And like it or not, we will all someday be in need of something easy on the belly for dinner. Luckily, Curran’s will probably be around to serve it to us, at a price we can afford. All the same, if you’re not prone to heartburn or indigestion or other age-related digestive maladies, do you want to eat at Curran’s, the Early Bird Special place?
First, know that there are few foodist, Instagrammable moments to be had here. And while most of the dishes are scratch-made, not all of them are. Hollandaise and gravy are instantly recognizable as reconstituted. But the potatoes are real, as well as the hash browns providing the base for the “Ham Dinger,” a Curran’s signature dish that swaps out English muffins for spuds on an eggs Benedict.
There’s a special kind of comfort to eating this way, to relaxing into your conversation with your grandma or your stoner buddy. Conversation that doesn’t necessarily have anything to do with the food. You can leave your phone safely in your pocket because the plating techniques don’t command an instant Twitter accounting. Besides, your fingers are too sticky from the honey-dipped fried chicken.
That chicken is available by the quarter bird, half bird, or by the bucket, and since Revival opened down the road, Curran’s chicken sales have gone up, not down. It’s a third of the price, and while it’s not at all the same as Revival’s, it’s also not disappointing in any way. The bird is juicy and tender, the crust a piping hot, golden carapace. A tub (yes, a tub) goes for $9.44.
But breakfast is the tall, glossy feather in Curran’s cap. Every short-order preparation is done with the expert hand of a 68-year-old kitchen with veteran staff. No broken yolks or other eggy crimes here, ever.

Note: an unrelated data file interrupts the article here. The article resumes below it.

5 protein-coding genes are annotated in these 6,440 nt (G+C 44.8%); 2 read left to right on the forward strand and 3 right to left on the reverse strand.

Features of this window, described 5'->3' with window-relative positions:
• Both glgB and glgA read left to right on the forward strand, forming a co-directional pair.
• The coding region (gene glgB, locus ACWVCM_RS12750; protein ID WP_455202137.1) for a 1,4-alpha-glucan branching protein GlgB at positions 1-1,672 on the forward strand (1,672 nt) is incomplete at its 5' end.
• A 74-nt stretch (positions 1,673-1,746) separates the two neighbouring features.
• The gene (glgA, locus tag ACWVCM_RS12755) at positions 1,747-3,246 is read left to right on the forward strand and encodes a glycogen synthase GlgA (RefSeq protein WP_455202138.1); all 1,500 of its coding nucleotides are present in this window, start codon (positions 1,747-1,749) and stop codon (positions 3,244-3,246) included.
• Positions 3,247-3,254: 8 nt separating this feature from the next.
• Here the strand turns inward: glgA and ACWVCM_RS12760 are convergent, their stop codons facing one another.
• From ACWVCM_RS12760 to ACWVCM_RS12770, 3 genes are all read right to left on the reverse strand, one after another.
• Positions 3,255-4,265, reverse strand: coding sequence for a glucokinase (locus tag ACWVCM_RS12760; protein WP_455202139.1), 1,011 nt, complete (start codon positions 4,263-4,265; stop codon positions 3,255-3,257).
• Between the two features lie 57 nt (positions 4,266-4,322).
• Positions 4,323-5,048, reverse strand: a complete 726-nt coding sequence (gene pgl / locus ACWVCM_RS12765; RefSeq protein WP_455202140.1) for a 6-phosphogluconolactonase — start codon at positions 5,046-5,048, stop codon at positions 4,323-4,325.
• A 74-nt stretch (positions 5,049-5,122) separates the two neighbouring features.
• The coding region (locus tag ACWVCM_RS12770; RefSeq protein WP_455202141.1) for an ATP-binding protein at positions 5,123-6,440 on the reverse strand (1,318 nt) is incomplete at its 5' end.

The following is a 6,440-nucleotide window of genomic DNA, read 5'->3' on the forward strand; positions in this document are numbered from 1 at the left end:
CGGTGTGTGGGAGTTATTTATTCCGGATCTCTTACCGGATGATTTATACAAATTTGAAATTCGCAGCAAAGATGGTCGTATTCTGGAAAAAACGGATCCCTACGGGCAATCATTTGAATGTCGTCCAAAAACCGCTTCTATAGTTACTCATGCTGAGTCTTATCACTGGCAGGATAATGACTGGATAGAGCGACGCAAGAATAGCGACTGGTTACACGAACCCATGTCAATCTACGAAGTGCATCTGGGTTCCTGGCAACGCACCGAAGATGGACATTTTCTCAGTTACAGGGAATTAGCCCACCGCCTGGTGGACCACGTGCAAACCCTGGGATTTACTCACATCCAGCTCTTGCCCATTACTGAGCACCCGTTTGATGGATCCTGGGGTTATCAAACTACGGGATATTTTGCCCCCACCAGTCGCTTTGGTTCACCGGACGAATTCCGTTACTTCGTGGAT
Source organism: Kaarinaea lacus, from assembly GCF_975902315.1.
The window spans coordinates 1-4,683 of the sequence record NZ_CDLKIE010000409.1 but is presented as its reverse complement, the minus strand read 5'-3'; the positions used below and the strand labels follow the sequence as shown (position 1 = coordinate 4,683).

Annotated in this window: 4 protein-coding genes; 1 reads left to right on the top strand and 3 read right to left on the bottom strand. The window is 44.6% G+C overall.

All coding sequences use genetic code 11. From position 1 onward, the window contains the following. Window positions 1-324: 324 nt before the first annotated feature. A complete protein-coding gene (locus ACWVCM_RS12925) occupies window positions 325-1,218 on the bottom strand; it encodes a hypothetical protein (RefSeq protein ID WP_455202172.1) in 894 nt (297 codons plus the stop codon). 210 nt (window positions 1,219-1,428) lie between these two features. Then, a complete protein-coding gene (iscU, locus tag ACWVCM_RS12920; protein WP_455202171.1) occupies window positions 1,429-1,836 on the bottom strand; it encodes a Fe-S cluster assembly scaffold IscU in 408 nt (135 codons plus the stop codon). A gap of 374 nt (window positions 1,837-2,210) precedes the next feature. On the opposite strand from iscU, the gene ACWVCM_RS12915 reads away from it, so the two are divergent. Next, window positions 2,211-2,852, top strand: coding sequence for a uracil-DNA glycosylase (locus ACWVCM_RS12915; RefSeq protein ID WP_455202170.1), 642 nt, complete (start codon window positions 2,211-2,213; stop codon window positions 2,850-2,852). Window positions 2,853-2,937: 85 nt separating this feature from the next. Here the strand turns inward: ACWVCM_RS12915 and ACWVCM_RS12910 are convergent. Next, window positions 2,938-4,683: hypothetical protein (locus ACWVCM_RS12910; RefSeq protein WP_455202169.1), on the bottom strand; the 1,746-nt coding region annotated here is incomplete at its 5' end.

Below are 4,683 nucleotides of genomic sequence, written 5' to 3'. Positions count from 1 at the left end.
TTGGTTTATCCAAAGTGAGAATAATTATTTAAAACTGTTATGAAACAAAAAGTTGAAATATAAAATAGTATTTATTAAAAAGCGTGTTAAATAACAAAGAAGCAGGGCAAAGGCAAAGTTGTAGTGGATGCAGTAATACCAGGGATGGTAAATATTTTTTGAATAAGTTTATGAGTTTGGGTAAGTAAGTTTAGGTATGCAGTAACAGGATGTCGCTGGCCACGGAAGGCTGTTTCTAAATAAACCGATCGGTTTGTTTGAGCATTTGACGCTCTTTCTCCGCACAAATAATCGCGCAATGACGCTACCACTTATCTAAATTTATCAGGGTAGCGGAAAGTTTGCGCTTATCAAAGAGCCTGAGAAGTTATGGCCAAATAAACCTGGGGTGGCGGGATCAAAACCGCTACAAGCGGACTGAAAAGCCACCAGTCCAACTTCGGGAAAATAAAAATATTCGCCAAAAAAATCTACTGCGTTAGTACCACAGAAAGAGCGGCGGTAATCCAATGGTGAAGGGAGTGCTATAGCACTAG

Curran makes trips up north to retrieve smoky German sausage, and he refuses to give me the name of which butcher. “Then you’ll publish it!” he cries. His secret remains a secret.
You can have pancakes instead of toast at no added charge, and the magnificent Belgian waffles are a toasty, malty dream. A steak and eggs meal is $8.55 ($8.55!), and at breakfast you can get that famous corned beef tucked under potatoes and two basted eggs. Kids eat for around two dollars.
The “family” in Curran’s Family Restaurant is not just a placeholder. Curran’s customer base is now in the third generation. Most of the management has been with the company for decades. Curran’s wife and children labor behind the scenes.
“It sounds clichéd, but I have the highest regard for my staff and my customers,” says Curran, in a back booth he hopes he’ll occupy until his body gives out. “I have a genuine caring for all of them.”
His way of doing business is no cliché; it isn’t common or overused. It’s the uncommon man who puts regard in place of capital gains and caring over corner-cutting.
Maybe you overlooked Curran’s because it’s slow, and it’s steady. It’s also steadfast. Just like family.
Curran’s Family Restaurant
4201 Nicollet Ave., Minneapolis